Myth of the Mansumer Study: Future of Commerce

Myth of the Mansumer Study: Future of Commerce

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New York, NY—Data collected by The Future of Commerce and hybris software reveals that gender differences don’t have much effect when shopping. The Myth of the Mansumer study found that when evaluating the shopping experience, the differences between men and women are virtually nonexistent. The study surveyed more than 1,700 consumers.

“Thanks to online shopping and retailers taking an omni-channel approach, technology appears to be bringing the era of the ‘Mansumer’ to a close just a few short years after the term was coined for the first time in 2012,” the report states.

Pivotal findings reveal that when shopping in-store, both genders agree that long checkout lines hinder their enjoyment. Nearly 40% said that waiting to check out is their biggest complaint and unhelpful sales associates add to their dissatisfaction. According to the research, arming sales staff with technology and product knowledge goes a long way toward improving the experience.

  • Almost 52% of consumers are more likely to shop at stores where employees are equipped with tablets or mobile devices.
  • 55% prefer self-checkout.

“We found that most complaints consumers have about shopping online and in-store could be resolved with the right commerce technology,” said Stefan Schmidt, vice president of product strategy at hybris. “In-store technology like tablets and mobile checkout options can shorten waiting time. And they could equip associates with the tools they need to efficiently serve their customers. E-commerce technology, like click-and-collect, can be a solution for customers that are not interested in waiting for delivery.”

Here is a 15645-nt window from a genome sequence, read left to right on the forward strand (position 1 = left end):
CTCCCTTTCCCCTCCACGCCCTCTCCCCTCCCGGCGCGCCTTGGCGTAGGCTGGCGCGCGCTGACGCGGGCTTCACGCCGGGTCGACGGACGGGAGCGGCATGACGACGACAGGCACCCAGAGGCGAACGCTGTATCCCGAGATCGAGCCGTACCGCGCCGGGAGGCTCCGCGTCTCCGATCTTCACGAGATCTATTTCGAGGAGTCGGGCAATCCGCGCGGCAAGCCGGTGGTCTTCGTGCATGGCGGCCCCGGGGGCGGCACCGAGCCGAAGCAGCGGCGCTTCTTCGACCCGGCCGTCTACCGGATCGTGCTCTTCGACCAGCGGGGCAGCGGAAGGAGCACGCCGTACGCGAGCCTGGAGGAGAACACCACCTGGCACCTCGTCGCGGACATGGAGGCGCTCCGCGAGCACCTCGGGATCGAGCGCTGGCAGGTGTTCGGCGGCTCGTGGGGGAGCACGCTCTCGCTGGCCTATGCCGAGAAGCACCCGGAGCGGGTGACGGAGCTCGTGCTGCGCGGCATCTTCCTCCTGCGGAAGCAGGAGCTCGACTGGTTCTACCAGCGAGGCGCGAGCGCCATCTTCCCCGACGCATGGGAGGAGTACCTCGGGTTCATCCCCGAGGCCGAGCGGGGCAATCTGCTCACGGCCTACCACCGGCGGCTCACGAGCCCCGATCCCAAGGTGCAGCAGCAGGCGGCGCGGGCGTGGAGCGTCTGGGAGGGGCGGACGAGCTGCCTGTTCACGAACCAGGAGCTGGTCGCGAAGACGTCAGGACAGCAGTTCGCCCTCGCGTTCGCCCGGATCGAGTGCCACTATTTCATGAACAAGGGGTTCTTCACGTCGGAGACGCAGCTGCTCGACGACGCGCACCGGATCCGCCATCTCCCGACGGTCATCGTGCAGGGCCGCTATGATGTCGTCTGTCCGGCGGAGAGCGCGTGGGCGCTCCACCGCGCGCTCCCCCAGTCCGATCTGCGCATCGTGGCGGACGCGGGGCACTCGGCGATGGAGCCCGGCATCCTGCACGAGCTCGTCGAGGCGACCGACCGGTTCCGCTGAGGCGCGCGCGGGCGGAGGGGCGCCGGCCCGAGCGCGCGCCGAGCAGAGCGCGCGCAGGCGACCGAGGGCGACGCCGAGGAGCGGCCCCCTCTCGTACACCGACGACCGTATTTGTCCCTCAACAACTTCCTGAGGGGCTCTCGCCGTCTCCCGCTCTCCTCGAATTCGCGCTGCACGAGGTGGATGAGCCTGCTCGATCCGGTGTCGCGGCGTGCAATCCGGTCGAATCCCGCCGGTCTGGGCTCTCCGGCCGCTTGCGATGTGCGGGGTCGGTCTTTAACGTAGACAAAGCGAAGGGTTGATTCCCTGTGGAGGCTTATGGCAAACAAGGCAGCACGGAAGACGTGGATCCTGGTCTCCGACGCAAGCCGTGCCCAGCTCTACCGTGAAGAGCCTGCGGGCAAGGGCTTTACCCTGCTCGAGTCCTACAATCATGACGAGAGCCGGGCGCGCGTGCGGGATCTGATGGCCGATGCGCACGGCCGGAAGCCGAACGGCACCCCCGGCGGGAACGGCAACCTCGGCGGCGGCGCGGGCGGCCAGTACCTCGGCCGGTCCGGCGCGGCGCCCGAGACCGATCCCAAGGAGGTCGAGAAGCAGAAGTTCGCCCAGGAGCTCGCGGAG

Recent shopping trends tell us consumers want to check online to see if an item is available before shopping. But most brands aren’t equipped to do that. According to the Mansumer study, “Limited inventory is a cause of dissatisfaction for 17% of all shoppers across both genders. We’ve said it before, and we’ll say it again now: omni-channel matters.”

In contrast to the in-store experience, 34% of men and women believe their customer-service experience with online retailers has improved in the last three years. And more than 50% said they shop more frequently today than they did 12 months ago and that they prefer to purchase books, movies and electronics online.

Despite the prevalence of online shopping, the Internet offers its own challenges for both genders. Both men and women cited the following concerns in the study:

  • 22% of shoppers cite slow delivery as an issue.
  • 20% have security concerns.
  • 16.7% find retailer websites slow or difficult to navigate.

Mansumer Study Shows Similar but Different

While men and women share similar thoughts about shopping online and customer service in-store, the study found some differences between the genders when it comes to shopping behavior.

“Women are more likely to be influenced by social media prior to making a purchase than men, and men are more likely to expect a sales associate to be able to assist with requests, both in-store and online. Men are also more likely than women to do significant research prior to making a purchase.”

Overall, the Mansumer study found that men and women have increasingly high expectations involving customer experience. The takeaway: brands that want to engage both genders should:

  • Make it easy to get information about brands, products and purchases both online and in-store, via sales associates and technology.
  • Stop looking at stereotypical gender differences and instead mine data to create a unique, one-to-one relationship with each consumer.
  • Offer the same high-quality and consistent experience across all channels.

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